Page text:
REDWOOD CITY, Calif. (AP) — DNA evidence linked an Oregon prisoner to at least two of the six serial killings of young women that terrified the San Francisco Bay Area and a city in Nevada four decades ago, investigators say. He is suspected of the other slayings.
The San Mateo district attorney's office charged Rodney Halbower, 66, on Thursday with two counts of murder during the course of rape for the deaths of Paula Baxter, 17, and Veronica Anne Cascio, 18.
Their deaths were among six police say are connected and occurred between January and April 1976 in California and Nevada. Five of the bodies were found in the suburbs immediately south of San Francisco, including one near Gypsy Hill Road, giving the killings their nickname. A sixth body was found in Reno.
DNA evidence linking Halbower to both killings was found on Baxter and Cascio, San Mateo Chief Deputy District Attorney Karen Guidotti said.
"Based on the forensic links between a number of the cases, the time frame of the murders, and the methods used by the offender to commit these crimes, investigators are confident all the crimes were committed by the same offender," The FBI said in a statement in March after a Gypsy Hill Task Force was created to revisit the cold case using DNA technology.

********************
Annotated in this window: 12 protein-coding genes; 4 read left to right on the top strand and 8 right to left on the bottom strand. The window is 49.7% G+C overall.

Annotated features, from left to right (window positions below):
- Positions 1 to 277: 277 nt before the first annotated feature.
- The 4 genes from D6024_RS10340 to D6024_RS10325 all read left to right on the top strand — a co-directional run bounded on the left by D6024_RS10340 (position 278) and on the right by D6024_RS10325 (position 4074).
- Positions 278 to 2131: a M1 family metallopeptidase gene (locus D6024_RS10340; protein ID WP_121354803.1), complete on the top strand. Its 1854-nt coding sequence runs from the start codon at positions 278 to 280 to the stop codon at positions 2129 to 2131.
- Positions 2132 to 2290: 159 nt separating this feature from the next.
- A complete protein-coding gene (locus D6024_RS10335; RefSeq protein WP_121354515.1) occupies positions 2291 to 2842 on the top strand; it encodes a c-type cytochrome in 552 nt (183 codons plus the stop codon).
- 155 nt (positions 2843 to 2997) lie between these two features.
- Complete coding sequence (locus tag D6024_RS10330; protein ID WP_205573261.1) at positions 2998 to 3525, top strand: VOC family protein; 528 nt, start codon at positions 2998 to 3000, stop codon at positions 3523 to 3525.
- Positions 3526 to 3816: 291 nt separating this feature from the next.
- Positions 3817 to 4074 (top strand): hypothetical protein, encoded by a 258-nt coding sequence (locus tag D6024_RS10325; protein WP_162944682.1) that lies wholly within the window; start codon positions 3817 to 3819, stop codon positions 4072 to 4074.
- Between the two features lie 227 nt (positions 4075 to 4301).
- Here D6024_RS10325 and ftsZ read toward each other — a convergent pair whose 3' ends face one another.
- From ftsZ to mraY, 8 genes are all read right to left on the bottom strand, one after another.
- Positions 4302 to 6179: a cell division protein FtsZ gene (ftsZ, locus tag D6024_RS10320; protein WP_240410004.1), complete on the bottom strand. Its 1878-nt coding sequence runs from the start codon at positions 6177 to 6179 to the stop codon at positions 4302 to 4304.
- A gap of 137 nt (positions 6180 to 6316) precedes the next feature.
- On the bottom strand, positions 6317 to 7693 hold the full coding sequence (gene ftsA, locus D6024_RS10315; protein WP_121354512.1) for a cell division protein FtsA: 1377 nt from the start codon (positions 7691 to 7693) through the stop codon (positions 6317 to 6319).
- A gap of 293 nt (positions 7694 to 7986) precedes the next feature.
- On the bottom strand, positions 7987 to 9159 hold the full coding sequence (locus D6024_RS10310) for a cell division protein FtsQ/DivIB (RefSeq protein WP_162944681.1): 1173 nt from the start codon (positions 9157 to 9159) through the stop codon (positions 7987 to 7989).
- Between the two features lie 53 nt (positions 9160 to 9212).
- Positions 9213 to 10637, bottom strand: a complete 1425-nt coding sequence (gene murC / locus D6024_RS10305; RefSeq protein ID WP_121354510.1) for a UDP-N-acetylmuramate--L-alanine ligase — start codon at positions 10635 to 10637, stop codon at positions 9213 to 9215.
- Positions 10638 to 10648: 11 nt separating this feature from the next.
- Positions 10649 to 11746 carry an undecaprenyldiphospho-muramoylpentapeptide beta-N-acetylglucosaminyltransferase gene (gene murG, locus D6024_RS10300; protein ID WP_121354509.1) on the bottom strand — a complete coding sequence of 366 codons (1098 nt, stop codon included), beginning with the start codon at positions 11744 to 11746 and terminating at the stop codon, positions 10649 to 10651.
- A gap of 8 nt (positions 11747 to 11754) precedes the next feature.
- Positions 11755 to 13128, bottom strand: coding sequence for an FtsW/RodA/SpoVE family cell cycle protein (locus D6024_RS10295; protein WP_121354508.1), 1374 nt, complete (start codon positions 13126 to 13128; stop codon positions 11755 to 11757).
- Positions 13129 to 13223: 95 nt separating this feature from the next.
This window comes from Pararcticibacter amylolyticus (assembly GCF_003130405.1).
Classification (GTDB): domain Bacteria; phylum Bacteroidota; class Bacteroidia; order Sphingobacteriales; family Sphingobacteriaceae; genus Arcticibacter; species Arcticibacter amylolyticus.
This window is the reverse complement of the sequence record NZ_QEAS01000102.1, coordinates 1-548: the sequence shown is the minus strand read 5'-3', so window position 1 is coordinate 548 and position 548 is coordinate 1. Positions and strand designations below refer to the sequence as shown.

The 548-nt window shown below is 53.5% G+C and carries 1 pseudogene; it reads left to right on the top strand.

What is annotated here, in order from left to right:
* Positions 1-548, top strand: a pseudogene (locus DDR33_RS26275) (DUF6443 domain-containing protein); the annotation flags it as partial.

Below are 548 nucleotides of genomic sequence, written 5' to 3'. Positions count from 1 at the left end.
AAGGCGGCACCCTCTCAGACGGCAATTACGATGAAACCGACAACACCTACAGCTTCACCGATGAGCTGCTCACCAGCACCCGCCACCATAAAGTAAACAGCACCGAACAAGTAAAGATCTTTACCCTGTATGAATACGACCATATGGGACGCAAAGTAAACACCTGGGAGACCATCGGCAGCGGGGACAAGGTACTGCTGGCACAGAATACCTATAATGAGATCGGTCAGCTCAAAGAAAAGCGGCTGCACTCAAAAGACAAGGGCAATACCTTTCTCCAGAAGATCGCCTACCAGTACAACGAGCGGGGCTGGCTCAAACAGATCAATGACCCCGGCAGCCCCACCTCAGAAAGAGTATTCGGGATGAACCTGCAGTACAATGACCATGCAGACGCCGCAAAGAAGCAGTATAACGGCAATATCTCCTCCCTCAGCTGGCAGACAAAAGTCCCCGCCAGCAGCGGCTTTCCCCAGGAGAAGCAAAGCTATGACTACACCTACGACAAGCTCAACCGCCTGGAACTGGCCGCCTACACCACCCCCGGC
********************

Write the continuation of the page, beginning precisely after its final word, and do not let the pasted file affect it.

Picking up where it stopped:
Halbower denied involvement in any of the killings in a jailhouse interview with a local television station.
"I'm confused, and I want some answers," he told KGO-TV (http://abc7ne.ws/1yY0UkQ ). "I don't know anything. No knowledge about this."
Halbower submitted a DNA sample when he was transferred from a Nevada prison to Oregon State Prison in November 2013. At the time, Halbower was being paroled in Nevada after serving a sentence for the 1975 rape of a blackjack dealer, which occurred two months before the body of University of Nevada-Reno student Michelle Mitchell, 19, was found.
He escaped from the Nevada prison in 1986 and committed a string of violent crimes in Oregon before he was recaptured. He was serving a sentence in Oregon for attempted murder, assault and robbery when he was extradited to Redwood City and charged with the two murders.
A woman who was convicted in 1980 of killing Mitchell and spent more than 30 years in a Nevada prison was granted a new trial that is scheduled for July and ordered released on her own recognizance in September.
The public defender for Cathy Woods, 64, presented evidence that the DNA on a cigarette butt in the garage where Mitchell's body was found matches that of Halbower.
He is scheduled to enter a plea in Redwood City on Monday.
The brother of one of the Gypsy Hill victims traveled 90 miles from Modesto to attend Halbower's court hearing Thursday. John Blackwell, 56, is the older brother of Tanya Blackwell, the 14-year-old girl whose body was found near the road that gave the killings their name.
He told reporters he attended the hearing to show solidarity with other victims' families, even though Halbower hasn't been charged in his sister's death.
"I feel happy for the families, and I feel some closure," he said. "Some closure is better than no closure."